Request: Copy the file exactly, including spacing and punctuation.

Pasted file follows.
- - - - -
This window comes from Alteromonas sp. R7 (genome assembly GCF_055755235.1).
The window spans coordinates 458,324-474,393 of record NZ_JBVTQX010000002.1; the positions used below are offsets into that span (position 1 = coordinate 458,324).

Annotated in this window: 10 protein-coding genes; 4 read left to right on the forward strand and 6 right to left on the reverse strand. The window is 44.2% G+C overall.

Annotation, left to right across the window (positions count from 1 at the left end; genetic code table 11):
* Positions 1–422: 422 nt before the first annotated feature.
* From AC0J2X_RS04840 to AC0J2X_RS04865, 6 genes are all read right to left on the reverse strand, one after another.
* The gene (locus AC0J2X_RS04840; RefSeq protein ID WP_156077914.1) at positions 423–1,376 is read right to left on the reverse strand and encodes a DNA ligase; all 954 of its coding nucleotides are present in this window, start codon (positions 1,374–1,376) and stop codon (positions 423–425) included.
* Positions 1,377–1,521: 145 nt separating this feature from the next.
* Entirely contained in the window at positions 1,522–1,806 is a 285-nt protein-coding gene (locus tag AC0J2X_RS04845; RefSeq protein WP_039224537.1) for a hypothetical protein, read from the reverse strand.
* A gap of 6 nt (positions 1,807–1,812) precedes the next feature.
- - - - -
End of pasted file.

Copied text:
This window comes from Alteromonas sp. R7 (genome assembly GCF_055755235.1).
The window spans coordinates 458,324-474,393 of record NZ_JBVTQX010000002.1; the positions used below are offsets into that span (position 1 = coordinate 458,324).

Annotated in this window: 10 protein-coding genes; 4 read left to right on the forward strand and 6 right to left on the reverse strand. The window is 44.2% G+C overall.

Annotation, left to right across the window (positions count from 1 at the left end; genetic code table 11):
* Positions 1–422: 422 nt before the first annotated feature.
* From AC0J2X_RS04840 to AC0J2X_RS04865, 6 genes are all read right to left on the reverse strand, one after another.
* The gene (locus AC0J2X_RS04840; RefSeq protein ID WP_156077914.1) at positions 423–1,376 is read right to left on the reverse strand and encodes a DNA ligase; all 954 of its coding nucleotides are present in this window, start codon (positions 1,374–1,376) and stop codon (positions 423–425) included.
* Positions 1,377–1,521: 145 nt separating this feature from the next.
* Entirely contained in the window at positions 1,522–1,806 is a 285-nt protein-coding gene (locus tag AC0J2X_RS04845; RefSeq protein WP_039224537.1) for a hypothetical protein, read from the reverse strand.
* A gap of 6 nt (positions 1,807–1,812) precedes the next feature.